Union Raises Safety Concerns About Fleet Maintenance Work Being Awarded to a Contractor

Wednesday, January 7, 2004

Contact:  Randy Erwin   (202) 216-4451 (office)   (202) 898-1866 (fax)  


On January 7, 2004 the Forest Service in Region 5 (California)announced that the agency has decided to award fleet maintenance work studied under A-76 to a contractor, Serco Group PLC.  The National Federation of Federal Employees (NFFE), which holds exclusive representation for the 59 maintenance mechanics employed to do this work, issues the following statement in response to the decision:


The Union is extremely disappointed and concerned with the decision by the agency to award this work to Serco.  Our research has found that this company is based off-shore, in the United Kingdom, and is nothing more than an "outsourcing company" which does not possess qualified maintenance mechanics to ensure that specialized fleet, such as fire equipment and fire engines, will be adequately maintained.  We believe this places our employees and the public at unacceptable risk with respect to loss of life and property related to the ability to respond to and suppress wildfires.  A Washington Times article confirmed that past performance of fleet maintenance contracts by Serco were terminated by the Washington DC Police Department when they found the company had overcharged and double-billed the Department and made faulty repairs.  Contract overruns amounting to more than $1 million were also found.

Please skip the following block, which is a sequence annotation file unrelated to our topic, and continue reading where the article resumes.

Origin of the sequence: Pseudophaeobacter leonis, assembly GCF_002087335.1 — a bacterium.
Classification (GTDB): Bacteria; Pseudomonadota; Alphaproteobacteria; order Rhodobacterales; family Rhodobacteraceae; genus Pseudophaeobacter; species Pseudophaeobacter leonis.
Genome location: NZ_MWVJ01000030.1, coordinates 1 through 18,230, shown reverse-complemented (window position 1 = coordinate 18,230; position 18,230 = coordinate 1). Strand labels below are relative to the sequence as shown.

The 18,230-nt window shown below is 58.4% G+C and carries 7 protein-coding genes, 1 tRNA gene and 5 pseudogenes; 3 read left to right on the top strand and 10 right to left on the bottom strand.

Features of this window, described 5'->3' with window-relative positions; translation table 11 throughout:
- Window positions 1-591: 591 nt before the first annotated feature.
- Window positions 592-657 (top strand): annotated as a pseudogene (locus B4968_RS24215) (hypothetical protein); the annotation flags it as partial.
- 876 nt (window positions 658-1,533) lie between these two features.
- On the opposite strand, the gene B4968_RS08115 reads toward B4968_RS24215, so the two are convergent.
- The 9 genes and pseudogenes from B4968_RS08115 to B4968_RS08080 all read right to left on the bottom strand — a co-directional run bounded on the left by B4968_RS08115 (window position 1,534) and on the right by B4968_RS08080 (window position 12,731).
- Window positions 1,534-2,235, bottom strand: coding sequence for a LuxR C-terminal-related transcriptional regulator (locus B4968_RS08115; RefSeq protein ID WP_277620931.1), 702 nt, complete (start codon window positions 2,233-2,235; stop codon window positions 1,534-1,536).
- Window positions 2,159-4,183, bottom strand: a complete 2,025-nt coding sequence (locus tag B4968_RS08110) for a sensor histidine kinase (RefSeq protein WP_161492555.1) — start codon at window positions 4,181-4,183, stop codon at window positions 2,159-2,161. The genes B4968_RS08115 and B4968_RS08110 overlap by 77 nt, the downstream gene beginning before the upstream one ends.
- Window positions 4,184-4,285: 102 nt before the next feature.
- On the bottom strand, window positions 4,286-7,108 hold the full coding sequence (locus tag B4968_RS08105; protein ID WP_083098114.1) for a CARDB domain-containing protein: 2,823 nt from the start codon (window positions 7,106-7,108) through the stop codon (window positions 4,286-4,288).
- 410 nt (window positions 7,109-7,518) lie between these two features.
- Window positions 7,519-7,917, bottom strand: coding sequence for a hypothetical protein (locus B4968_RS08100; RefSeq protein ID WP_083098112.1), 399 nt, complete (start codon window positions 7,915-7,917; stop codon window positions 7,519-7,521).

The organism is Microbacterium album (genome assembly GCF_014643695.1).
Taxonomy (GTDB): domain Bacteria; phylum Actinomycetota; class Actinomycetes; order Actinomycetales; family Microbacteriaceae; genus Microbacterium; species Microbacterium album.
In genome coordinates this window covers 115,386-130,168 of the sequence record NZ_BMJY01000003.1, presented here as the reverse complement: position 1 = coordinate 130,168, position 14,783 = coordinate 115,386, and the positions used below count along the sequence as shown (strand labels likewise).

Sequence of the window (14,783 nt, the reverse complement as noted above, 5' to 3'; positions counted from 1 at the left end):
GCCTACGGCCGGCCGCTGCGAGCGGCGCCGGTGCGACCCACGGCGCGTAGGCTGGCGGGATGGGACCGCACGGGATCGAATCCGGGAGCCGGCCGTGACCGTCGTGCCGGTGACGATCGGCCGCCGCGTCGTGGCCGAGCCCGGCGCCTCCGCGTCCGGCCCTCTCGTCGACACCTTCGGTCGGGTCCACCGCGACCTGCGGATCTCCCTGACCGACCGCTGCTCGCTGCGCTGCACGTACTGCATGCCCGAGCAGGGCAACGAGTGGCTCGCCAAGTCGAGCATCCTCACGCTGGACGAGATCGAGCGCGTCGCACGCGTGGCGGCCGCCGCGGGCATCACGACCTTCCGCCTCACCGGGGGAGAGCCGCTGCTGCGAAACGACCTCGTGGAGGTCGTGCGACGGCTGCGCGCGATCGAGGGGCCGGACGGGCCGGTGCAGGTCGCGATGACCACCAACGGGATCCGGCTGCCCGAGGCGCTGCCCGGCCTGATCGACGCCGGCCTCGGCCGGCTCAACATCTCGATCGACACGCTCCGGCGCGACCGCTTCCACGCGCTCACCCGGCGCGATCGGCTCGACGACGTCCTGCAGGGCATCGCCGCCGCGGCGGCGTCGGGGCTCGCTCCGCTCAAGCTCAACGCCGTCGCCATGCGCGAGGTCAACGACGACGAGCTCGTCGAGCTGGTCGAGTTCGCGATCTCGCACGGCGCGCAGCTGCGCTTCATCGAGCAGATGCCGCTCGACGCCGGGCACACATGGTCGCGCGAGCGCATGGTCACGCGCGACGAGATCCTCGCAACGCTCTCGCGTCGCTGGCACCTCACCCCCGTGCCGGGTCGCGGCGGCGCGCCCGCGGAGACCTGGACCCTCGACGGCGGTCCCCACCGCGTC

In addition, the loss of these fleet maintenance positions will certainly pose further adverse impacts to many of the rural communities and counties in the state of California, where many of these 59 employees and their families live and work.  The economic impacts of job losses and loss of employees in these communities, in the face of the already staggering financial and economic problems the state is struggling with, will further strain the ability of these communities to meet the needs of their residents.


"We intend to protest the decision to award this work under the protest procedures outlined in the A-76 process," stated Bill Dougan, President of the Forest Service Council.  "We believe the agency erred in awarding this work to a contractor who clearly cannot provide the services required by the contract and has a questionable record of performance of these services.  The public and our employees deserve better."

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